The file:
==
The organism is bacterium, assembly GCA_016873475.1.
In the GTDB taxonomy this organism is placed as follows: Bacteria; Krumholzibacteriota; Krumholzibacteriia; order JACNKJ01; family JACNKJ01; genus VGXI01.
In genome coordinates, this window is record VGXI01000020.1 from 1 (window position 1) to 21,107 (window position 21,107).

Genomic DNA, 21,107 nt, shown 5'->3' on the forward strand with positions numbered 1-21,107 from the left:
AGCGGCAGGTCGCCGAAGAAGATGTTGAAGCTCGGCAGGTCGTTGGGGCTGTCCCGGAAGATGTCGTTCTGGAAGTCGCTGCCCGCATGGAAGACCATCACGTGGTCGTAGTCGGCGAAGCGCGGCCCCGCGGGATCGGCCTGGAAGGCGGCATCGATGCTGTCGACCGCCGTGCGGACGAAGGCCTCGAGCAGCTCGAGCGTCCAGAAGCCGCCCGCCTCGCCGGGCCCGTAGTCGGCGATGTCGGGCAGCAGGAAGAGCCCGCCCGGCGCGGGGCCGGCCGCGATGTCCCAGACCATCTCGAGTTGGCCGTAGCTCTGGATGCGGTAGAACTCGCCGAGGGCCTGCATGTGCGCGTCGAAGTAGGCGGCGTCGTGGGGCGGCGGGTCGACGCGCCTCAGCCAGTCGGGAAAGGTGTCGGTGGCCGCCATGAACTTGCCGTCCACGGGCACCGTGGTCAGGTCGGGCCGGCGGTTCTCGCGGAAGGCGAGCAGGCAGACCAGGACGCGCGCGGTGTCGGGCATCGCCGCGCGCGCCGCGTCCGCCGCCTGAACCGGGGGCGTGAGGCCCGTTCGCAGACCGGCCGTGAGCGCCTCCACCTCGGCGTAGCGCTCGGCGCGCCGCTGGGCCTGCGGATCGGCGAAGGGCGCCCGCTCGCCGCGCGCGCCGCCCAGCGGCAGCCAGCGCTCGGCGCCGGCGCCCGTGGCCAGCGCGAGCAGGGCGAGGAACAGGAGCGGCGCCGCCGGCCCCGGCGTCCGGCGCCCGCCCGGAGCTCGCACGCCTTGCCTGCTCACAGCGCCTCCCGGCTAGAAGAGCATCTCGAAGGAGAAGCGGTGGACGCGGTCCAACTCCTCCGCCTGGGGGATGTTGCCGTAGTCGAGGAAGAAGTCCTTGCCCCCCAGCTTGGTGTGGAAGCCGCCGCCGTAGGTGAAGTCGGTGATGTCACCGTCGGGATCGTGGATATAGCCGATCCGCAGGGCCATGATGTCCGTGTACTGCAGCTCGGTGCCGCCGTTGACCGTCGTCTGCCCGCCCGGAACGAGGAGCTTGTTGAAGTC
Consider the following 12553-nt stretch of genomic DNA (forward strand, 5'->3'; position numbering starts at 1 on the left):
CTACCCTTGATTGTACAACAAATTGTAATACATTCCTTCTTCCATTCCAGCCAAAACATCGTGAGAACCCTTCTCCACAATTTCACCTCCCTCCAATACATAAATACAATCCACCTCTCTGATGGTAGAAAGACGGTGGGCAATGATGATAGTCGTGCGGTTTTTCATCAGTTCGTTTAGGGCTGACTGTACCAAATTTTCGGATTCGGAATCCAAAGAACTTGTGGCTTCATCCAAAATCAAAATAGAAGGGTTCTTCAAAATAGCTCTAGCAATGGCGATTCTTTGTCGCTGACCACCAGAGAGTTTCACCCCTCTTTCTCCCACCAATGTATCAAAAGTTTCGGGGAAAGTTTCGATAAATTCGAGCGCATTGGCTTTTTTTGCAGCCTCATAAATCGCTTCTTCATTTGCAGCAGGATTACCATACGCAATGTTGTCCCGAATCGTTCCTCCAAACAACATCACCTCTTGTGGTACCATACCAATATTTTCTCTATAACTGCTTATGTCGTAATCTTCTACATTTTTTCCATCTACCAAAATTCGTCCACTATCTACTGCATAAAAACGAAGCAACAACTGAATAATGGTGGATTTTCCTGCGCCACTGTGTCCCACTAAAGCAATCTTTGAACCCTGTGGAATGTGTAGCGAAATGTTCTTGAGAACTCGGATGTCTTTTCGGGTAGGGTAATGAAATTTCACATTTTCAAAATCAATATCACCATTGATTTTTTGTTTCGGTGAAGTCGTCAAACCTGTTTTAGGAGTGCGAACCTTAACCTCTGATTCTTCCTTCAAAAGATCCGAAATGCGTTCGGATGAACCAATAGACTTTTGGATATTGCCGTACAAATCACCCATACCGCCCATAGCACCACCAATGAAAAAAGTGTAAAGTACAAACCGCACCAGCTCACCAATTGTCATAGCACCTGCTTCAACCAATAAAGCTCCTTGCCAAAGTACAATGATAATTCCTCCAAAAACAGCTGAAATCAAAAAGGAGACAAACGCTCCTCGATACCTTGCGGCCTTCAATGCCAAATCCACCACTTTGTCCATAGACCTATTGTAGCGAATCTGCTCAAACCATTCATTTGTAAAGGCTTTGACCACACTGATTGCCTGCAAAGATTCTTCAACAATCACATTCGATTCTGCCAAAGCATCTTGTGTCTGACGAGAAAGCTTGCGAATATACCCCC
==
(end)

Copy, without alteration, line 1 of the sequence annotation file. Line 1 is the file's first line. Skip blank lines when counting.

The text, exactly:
The organism is bacterium, assembly GCA_016873475.1.